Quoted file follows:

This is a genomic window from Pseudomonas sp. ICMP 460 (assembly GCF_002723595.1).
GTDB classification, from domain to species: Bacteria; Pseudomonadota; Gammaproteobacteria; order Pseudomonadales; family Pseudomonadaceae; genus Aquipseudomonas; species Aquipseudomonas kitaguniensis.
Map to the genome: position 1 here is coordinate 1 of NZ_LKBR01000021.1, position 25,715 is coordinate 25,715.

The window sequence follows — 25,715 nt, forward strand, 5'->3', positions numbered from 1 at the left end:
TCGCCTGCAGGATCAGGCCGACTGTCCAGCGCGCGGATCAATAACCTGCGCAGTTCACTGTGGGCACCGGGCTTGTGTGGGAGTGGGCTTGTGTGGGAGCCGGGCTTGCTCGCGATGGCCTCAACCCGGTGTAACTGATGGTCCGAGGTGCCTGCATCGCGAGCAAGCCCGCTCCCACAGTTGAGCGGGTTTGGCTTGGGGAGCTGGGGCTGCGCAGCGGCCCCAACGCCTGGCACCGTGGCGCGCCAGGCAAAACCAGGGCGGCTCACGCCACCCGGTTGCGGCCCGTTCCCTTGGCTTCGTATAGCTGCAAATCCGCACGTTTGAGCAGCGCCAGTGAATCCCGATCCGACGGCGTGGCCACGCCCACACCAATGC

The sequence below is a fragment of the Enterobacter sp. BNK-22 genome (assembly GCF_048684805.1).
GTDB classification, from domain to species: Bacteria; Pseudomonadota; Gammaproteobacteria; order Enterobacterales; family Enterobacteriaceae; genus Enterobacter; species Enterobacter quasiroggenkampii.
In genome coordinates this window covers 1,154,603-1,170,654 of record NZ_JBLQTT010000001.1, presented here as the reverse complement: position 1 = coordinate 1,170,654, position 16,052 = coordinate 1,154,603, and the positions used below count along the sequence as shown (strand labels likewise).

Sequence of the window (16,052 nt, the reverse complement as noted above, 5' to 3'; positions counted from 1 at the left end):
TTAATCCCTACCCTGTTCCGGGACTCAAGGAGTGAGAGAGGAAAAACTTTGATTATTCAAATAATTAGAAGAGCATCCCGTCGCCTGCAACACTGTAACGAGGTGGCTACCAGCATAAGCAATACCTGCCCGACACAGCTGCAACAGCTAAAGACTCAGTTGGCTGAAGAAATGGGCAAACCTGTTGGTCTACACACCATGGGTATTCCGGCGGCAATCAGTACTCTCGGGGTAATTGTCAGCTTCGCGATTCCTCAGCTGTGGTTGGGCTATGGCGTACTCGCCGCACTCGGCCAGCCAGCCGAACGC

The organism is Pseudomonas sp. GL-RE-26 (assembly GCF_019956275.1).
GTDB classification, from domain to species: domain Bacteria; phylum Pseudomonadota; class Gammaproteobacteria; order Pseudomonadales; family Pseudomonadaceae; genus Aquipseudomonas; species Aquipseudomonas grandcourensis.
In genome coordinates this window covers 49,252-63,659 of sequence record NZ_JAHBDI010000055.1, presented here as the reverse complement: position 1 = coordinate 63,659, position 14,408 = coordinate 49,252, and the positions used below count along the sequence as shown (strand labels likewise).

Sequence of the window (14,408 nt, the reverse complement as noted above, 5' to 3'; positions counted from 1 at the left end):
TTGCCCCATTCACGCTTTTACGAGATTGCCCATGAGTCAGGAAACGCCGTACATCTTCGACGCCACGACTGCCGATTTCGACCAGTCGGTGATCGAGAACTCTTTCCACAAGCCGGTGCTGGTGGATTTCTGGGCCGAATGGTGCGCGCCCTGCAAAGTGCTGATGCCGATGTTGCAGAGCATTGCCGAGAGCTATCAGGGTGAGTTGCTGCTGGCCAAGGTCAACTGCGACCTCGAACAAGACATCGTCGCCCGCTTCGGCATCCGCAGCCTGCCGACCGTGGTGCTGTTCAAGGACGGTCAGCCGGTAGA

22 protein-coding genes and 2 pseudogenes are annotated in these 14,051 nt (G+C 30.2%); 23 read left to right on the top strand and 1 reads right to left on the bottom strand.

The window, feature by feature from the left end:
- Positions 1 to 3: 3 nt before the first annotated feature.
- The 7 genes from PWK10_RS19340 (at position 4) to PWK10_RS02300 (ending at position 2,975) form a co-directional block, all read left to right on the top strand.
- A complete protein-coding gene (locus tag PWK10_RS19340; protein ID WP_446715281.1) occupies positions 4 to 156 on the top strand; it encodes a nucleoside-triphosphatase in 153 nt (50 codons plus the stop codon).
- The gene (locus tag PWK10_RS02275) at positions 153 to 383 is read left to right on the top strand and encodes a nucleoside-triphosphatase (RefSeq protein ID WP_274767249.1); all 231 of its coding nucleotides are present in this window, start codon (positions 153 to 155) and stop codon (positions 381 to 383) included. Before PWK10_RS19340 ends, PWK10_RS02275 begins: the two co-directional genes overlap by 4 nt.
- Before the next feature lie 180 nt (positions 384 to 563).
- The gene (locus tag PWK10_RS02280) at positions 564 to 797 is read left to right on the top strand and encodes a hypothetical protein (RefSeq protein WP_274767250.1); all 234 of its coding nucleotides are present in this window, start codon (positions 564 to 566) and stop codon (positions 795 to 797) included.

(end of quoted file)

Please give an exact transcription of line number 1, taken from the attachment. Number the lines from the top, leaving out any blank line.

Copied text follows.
This is a genomic window from Pseudomonas sp. ICMP 460 (assembly GCF_002723595.1).